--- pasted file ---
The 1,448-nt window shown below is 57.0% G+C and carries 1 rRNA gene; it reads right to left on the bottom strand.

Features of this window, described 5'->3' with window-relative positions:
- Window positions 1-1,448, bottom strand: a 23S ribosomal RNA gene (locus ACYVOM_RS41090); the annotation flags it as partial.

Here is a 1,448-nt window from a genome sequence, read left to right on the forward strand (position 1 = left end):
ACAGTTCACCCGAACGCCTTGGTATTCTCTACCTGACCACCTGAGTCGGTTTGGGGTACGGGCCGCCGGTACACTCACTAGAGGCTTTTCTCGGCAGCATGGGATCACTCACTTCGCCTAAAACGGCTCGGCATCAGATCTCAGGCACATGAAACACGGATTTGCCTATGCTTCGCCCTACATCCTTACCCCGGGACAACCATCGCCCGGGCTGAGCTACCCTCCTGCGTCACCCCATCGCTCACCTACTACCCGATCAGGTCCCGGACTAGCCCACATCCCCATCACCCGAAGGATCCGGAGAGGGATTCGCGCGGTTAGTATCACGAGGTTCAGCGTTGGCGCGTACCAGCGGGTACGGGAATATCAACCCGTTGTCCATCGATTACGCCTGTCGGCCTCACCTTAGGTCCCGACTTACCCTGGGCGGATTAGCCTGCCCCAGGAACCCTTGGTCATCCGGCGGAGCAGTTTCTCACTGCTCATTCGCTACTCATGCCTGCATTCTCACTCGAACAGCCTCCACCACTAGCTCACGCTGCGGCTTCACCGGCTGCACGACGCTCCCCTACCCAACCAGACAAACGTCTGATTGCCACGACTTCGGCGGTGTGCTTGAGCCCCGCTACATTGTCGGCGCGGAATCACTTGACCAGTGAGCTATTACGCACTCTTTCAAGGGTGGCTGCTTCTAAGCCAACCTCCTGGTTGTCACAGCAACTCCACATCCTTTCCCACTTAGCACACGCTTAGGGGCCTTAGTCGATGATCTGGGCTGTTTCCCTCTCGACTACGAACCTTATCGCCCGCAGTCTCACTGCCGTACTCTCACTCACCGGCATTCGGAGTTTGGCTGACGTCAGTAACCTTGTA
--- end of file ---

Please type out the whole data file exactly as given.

The 1,448-nt window shown below is 57.0% G+C and carries 1 rRNA gene; it reads right to left on the bottom strand.

Features of this window, described 5'->3' with window-relative positions:
- Window positions 1-1,448, bottom strand: a 23S ribosomal RNA gene (locus ACYVOM_RS41090); the annotation flags it as partial.

Here is a 1,448-nt window from a genome sequence, read left to right on the forward strand (position 1 = left end):
ACAGTTCACCCGAACGCCTTGGTATTCTCTACCTGACCACCTGAGTCGGTTTGGGGTACGGGCCGCCGGTACACTCACTAGAGGCTTTTCTCGGCAGCATGGGATCACTCACTTCGCCTAAAACGGCTCGGCATCAGATCTCAGGCACATGAAACACGGATTTGCCTATGCTTCGCCCTACATCCTTACCCCGGGACAACCATCGCCCGGGCTGAGCTACCCTCCTGCGTCACCCCATCGCTCACCTACTACCCGATCAGGTCCCGGACTAGCCCACATCCCCATCACCCGAAGGATCCGGAGAGGGATTCGCGCGGTTAGTATCACGAGGTTCAGCGTTGGCGCGTACCAGCGGGTACGGGAATATCAACCCGTTGTCCATCGATTACGCCTGTCGGCCTCACCTTAGGTCCCGACTTACCCTGGGCGGATTAGCCTGCCCCAGGAACCCTTGGTCATCCGGCGGAGCAGTTTCTCACTGCTCATTCGCTACTCATGCCTGCATTCTCACTCGAACAGCCTCCACCACTAGCTCACGCTGCGGCTTCACCGGCTGCACGACGCTCCCCTACCCAACCAGACAAACGTCTGATTGCCACGACTTCGGCGGTGTGCTTGAGCCCCGCTACATTGTCGGCGCGGAATCACTTGACCAGTGAGCTATTACGCACTCTTTCAAGGGTGGCTGCTTCTAAGCCAACCTCCTGGTTGTCACAGCAACTCCACATCCTTTCCCACTTAGCACACGCTTAGGGGCCTTAGTCGATGATCTGGGCTGTTTCCCTCTCGACTACGAACCTTATCGCCCGCAGTCTCACTGCCGTACTCTCACTCACCGGCATTCGGAGTTTGGCTGACGTCAGTAACCTTGTA